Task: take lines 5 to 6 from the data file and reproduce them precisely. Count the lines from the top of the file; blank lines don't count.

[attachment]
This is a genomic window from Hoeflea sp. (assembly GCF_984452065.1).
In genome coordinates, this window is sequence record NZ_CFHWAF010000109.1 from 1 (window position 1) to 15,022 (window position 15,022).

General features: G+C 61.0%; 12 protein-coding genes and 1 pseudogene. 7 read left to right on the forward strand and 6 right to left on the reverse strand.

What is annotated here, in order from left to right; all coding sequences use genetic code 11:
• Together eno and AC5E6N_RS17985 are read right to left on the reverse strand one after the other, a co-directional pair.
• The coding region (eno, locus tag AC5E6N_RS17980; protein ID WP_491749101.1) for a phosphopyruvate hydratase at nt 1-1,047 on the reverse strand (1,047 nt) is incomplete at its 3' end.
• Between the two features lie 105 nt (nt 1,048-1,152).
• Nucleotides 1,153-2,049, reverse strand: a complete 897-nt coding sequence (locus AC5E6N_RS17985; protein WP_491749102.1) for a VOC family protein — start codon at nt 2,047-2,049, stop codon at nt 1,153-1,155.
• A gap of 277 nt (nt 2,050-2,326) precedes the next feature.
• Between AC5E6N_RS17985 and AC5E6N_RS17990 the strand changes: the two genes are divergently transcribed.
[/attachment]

• Together eno and AC5E6N_RS17985 are read right to left on the reverse strand one after the other, a co-directional pair.
• The coding region (eno, locus tag AC5E6N_RS17980; protein ID WP_491749101.1) for a phosphopyruvate hydratase at nt 1-1,047 on the reverse strand (1,047 nt) is incomplete at its 3' end.